Euphoria’s Blog for Green Mamas

advice, news & freebies

A Priority List for Switching to Organic Foods September 3, 2009

Filed under: Healthy Living — Rachel @ 9:52 am
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It’s overwhelming, isn’t it?  Organic food is expensive and there are choices to make everyday.  Maybe you know in your heart that choosing organic is best, but you just can’t see how to do it. 

It doesn’t have to be all or nothing.  And, really, it never is.  All of us on this road of natural living are pushing along, changing one more thing and one more thing to make our world and our families healthier.  So, if you need somewhere to start, consider this priority list from pediatrician Dr. Alan Greene, author of Raising Baby Green.  His list answers the question, “What are the most important foods to buy organic?” considering more than just pesticides.  So, in order of first priority, here goes:

  1. Milk
  2. Potatoes
  3. Peanut Butter
  4. Baby Food
  5. Ketchup
  6. Cotton
  7. Apples
  8. Beef
  9. Soy
  10. Corn

Dr. Greene gives a thorough, well-written account of how he created this list, and what is gained by choosing organic for each product.  For more details read through Dr. Green’s Organic Rx.  I can’t say I agree with his reasoning on potatoes.  He mentions that kids eat more potatoes than any other vegetable – but in French fries.  Given that fact, I don’t see how buying organic potatoes for the home is going to translate, unless you’ll be making fries at home…

Also, I can’t recommend eating any conventional soy products, organic or not.  From what I’ve read, only traditional fermented soy products are actually healthy.  But that’s another story.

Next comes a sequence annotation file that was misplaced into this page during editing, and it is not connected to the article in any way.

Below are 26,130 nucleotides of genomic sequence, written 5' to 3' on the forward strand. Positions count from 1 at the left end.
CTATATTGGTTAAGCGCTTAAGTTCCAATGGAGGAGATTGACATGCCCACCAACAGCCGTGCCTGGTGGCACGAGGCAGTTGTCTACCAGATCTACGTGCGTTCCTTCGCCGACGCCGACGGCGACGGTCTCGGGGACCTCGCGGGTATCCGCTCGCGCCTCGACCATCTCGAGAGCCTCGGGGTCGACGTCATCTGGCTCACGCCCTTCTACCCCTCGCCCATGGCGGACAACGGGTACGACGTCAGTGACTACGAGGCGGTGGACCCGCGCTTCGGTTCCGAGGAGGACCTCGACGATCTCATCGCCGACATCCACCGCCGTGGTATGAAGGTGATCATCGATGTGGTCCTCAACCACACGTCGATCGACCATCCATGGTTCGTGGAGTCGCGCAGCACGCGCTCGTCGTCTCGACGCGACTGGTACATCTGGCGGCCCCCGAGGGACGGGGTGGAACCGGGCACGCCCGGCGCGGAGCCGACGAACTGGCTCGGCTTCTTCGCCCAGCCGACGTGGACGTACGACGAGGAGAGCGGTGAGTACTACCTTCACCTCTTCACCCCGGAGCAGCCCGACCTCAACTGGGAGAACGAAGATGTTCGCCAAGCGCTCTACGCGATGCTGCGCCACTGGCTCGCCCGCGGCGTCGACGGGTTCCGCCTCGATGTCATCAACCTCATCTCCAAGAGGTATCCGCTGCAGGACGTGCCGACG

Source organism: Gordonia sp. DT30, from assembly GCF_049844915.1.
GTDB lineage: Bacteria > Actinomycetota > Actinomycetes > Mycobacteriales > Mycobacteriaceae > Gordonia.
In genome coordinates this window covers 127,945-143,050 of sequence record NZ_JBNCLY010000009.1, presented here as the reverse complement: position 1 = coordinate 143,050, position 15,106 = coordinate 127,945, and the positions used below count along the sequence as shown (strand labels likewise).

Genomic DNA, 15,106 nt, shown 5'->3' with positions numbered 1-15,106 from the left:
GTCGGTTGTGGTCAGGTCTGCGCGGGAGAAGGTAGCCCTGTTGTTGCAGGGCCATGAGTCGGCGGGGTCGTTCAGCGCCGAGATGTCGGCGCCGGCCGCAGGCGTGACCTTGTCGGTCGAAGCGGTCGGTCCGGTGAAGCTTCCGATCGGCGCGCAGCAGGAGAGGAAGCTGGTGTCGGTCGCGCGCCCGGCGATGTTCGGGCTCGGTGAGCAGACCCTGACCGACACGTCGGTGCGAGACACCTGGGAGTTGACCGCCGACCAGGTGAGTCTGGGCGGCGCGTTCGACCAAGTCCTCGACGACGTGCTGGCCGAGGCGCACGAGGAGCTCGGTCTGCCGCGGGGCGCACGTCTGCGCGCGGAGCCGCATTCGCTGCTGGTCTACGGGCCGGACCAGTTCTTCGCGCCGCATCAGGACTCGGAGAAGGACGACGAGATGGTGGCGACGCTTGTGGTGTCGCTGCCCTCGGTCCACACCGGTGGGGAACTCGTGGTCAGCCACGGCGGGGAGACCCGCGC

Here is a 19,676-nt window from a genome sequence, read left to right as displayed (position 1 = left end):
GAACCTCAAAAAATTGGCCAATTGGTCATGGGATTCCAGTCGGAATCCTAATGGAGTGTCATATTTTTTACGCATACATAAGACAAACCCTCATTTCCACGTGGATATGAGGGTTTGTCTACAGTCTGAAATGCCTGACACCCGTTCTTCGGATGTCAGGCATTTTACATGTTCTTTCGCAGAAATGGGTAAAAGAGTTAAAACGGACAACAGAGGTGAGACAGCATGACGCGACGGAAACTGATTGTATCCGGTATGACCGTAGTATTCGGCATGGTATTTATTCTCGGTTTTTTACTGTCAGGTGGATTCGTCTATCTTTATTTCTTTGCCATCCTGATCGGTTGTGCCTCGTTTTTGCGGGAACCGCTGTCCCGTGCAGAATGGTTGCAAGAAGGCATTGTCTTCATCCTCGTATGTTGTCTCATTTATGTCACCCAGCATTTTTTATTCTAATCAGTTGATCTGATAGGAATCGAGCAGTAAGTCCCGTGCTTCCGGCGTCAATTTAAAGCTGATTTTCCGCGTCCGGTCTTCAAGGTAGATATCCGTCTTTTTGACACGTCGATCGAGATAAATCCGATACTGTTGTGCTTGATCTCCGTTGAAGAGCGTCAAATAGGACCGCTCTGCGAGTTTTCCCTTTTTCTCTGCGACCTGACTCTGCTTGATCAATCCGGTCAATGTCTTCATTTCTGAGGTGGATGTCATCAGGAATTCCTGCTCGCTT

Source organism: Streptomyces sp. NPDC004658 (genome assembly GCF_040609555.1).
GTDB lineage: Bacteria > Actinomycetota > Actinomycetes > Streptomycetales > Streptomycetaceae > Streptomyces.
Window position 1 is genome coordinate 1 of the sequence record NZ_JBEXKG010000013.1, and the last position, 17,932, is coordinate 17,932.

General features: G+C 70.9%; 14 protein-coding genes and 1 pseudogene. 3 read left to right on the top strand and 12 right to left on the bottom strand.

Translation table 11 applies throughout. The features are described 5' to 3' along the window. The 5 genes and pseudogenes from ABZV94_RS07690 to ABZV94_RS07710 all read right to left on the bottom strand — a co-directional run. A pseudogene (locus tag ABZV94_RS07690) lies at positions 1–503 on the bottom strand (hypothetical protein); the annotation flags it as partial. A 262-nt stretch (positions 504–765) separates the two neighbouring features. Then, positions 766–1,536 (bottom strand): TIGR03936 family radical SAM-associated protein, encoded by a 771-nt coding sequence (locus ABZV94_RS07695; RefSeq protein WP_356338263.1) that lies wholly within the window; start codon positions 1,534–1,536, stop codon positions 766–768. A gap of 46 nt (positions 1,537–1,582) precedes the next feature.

I noticed that Dr. Green listed cotton as product number 6.  For those of you as confused as I was, he’s talking about products that contain cottonseed oil or an unidentified vegetable oil (like salad dressing, peanut butter, etc).  Sure, it would also be great (and hugely beneficial to the health of our world) to buy all of our cotton fabrics, organic too.  But, unfortunately, that’s probably the most expensive realm of organic living. 

This list helped me to realize that the peanut butter we buy is not organic.  Oops.  Time to change that.

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Would you Like to Induce Labor? September 1, 2009

Filed under: Pregnancy — Rachel @ 8:07 pm
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Would you like to choose your baby’s birthday?  Would you prefer to get baby out ASAP, rather than wait that last week or two?  If you’re considering inducing, you’re not the only one. 

Last night I began reading Jennifer Block’s Pushed: The Painful Truth about Childbirth and Modern Maternity Care.  It is well-written and clear, with compelling stories about real births too.  Block cites the information she shares in detail in her book, so you can look up any studies or reports of interest.   The first chapter,”Arranged Birth” examines the subject of induction in detail, with interesting perspectives from nurses and doctors too.   

According to the CDC, the induction rate was under 10% in 2004 (Block, p. 5).  Contrast that with 40% induced into labor and 70% receiving Pitocin during labor to speed up progression in 2006, according to a study of 5500 low-risk, first-time mothers (p. 5-6).   Pitocin is a hormone-mimicking drug that stimulates contractions and is commonly used to induce labor.